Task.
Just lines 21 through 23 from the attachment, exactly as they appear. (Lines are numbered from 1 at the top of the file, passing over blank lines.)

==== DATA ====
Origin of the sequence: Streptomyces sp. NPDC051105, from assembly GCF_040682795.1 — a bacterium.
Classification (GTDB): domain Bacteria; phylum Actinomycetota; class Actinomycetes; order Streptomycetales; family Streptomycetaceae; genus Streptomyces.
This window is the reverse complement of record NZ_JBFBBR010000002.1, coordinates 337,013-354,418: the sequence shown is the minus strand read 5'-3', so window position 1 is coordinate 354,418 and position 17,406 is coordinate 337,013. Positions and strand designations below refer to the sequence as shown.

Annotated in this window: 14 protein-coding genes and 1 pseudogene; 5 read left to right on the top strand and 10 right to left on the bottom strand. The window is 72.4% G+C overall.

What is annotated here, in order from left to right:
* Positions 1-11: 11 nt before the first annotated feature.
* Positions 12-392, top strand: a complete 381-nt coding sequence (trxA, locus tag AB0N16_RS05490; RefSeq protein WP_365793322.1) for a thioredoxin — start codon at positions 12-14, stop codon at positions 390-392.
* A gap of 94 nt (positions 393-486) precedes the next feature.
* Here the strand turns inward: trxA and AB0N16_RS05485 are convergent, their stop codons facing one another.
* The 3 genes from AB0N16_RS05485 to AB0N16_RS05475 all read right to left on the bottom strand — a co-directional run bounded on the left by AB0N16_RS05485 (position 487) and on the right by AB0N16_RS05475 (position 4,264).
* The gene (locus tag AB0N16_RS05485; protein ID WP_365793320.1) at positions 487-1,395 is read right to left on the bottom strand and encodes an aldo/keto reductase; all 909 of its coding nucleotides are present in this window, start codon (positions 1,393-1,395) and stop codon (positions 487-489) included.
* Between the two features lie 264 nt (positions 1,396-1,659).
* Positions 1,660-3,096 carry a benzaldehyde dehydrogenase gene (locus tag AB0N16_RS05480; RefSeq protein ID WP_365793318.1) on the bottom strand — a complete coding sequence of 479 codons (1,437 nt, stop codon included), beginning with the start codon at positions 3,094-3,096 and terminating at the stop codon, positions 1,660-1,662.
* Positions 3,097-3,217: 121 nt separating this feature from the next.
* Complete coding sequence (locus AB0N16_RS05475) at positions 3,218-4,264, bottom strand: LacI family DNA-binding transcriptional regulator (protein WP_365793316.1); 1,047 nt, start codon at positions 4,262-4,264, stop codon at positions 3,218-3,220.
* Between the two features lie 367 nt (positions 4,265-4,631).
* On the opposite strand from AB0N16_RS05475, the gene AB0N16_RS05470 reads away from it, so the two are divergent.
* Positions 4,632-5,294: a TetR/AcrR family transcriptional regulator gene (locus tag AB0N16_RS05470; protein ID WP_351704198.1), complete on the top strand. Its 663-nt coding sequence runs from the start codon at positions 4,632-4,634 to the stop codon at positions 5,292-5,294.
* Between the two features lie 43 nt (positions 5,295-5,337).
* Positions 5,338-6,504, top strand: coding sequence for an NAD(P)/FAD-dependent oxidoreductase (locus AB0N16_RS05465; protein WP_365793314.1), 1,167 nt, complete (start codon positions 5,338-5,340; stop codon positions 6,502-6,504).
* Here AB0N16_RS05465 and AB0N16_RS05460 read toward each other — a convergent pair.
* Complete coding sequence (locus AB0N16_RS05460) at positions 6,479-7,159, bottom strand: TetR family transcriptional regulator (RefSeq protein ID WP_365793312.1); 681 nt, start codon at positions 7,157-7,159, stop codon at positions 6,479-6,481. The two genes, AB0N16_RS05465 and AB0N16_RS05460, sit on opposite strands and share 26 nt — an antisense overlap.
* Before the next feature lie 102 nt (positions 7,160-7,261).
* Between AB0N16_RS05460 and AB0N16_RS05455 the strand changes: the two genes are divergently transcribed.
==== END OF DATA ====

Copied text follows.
* Here AB0N16_RS05465 and AB0N16_RS05460 read toward each other — a convergent pair.
* Complete coding sequence (locus AB0N16_RS05460) at positions 6,479-7,159, bottom strand: TetR family transcriptional regulator (RefSeq protein ID WP_365793312.1); 681 nt, start codon at positions 7,157-7,159, stop codon at positions 6,479-6,481. The two genes, AB0N16_RS05465 and AB0N16_RS05460, sit on opposite strands and share 26 nt — an antisense overlap.
* Before the next feature lie 102 nt (positions 7,160-7,261).